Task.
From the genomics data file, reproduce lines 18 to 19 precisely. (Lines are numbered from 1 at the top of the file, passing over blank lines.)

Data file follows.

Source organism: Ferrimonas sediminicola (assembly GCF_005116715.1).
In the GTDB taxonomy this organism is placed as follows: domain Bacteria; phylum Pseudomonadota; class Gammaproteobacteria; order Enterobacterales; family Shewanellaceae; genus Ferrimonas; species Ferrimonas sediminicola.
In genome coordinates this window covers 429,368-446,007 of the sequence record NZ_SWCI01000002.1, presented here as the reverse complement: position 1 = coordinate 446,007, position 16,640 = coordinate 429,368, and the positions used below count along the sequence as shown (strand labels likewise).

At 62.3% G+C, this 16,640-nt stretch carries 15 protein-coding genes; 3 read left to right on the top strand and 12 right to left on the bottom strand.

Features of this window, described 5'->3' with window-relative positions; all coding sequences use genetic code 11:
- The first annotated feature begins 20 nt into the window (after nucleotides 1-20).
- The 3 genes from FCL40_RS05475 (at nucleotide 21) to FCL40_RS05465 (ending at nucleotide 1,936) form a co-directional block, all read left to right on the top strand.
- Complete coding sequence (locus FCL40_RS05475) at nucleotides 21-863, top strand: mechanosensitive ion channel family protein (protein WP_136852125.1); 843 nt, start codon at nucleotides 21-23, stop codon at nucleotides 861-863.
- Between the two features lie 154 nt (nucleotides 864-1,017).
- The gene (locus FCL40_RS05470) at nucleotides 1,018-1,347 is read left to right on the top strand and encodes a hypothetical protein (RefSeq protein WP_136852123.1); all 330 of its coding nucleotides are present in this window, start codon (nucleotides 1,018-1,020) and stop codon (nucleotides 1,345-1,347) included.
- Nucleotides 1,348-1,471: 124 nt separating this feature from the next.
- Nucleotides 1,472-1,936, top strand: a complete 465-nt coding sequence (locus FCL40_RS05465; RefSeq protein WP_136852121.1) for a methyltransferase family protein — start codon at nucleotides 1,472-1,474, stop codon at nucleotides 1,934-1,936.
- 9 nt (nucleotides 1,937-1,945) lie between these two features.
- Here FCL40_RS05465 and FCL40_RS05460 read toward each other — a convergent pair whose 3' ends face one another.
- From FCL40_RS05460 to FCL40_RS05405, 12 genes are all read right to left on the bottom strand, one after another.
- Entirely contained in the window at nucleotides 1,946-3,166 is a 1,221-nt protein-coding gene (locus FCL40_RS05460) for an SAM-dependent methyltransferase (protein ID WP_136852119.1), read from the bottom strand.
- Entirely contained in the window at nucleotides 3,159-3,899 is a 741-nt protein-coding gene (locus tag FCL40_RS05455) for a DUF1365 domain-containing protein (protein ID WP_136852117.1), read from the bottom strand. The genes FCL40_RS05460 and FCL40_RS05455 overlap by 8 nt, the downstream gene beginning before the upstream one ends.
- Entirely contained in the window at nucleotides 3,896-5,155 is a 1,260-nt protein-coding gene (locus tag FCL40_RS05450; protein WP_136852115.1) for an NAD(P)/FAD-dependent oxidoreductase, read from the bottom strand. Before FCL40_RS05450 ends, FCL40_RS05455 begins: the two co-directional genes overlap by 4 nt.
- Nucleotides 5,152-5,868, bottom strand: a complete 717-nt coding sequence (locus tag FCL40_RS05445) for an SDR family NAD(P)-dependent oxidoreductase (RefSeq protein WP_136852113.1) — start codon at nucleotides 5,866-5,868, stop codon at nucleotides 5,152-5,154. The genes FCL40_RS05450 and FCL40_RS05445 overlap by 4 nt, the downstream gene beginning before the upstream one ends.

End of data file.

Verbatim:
- Entirely contained in the window at nucleotides 3,896-5,155 is a 1,260-nt protein-coding gene (locus tag FCL40_RS05450; protein WP_136852115.1) for an NAD(P)/FAD-dependent oxidoreductase, read from the bottom strand. Before FCL40_RS05450 ends, FCL40_RS05455 begins: the two co-directional genes overlap by 4 nt.
- Nucleotides 5,152-5,868, bottom strand: a complete 717-nt coding sequence (locus tag FCL40_RS05445) for an SDR family NAD(P)-dependent oxidoreductase (RefSeq protein WP_136852113.1) — start codon at nucleotides 5,866-5,868, stop codon at nucleotides 5,152-5,154. The genes FCL40_RS05450 and FCL40_RS05445 overlap by 4 nt, the downstream gene beginning before the upstream one ends.